Naturally-occurring radioactivity liberated by new natural gas mining technologies: A pilot study of the geochemical partitioning and potential for radionuclide migration and exposure to higher organisms and humans
M. Schultz, Departments of Radiology and Radiation Oncology, The University of Iowa
T. Forbes, Department of Chemistry, The University of Iowa
New drilling and hydraulic-fracturing technologies have unlocked economically-lucrative reserves of natural gas and the practice is proliferating rapidly. However, solid and liquid waste from these activities are enriched in naturally-occurring radioactive materials (NORM). Further, sediments downstream from wastewater treatment facilities are enriched in NORM. Similarly, NORM levels in solid waste are too high for disposal in many municipal facilities and are often buried on homesites. This pilot study will collect and analyze surface water, sediments, and plants at a wastewater treatment site in West Virginia that accepts hydraulic-fracturing wastewater, and will also collect and determine the leachability of NORM from solid-waste.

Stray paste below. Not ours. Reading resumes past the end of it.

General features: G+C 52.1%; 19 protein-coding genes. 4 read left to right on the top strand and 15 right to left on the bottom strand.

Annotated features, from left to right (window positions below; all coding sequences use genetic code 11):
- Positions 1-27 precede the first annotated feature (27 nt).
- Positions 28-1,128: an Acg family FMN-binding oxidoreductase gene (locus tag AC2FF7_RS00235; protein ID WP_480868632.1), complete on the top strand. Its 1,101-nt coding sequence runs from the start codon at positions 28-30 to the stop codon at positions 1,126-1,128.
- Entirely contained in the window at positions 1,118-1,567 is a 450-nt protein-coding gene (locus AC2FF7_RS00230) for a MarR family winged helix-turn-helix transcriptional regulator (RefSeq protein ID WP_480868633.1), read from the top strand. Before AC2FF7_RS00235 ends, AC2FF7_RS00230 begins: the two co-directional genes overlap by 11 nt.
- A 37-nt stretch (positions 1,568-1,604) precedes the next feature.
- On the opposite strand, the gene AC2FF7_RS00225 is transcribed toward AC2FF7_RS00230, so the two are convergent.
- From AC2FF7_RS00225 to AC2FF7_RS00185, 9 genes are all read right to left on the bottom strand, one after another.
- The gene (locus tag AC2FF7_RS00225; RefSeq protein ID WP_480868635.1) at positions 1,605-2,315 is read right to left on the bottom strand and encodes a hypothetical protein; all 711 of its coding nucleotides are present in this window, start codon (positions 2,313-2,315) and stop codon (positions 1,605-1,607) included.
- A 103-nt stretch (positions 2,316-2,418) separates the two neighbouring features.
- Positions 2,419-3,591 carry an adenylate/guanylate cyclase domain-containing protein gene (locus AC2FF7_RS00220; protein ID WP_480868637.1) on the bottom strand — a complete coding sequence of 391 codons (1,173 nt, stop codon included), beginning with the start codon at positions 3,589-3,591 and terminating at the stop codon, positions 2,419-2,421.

Nelson AW, Eitrheim ES, Knight AW, May D, Mehrhoff MA, Shannon R, Litman R, Burnett WC, Forbes TZ, Schultz MK. Understanding the radioactive ingrowth and decay of naturally occurring radioactive materials in the Environment: An analysis of produced fluids from the Marcellus Shale. Environ health Perspec. 2015 123(7):689-696.
Nelson AW, Johns AJ, Eitrheim ES, Knight AW, Basile M, Bettis EA, Schultz MK, Forbes TZ. Partitioning of naturally-occurring radionuclides (NORM) in MArcellus Shale produced fluids influenced by a chemical matrix. Environ Sci Processes Impacts 2016 18(4):456-463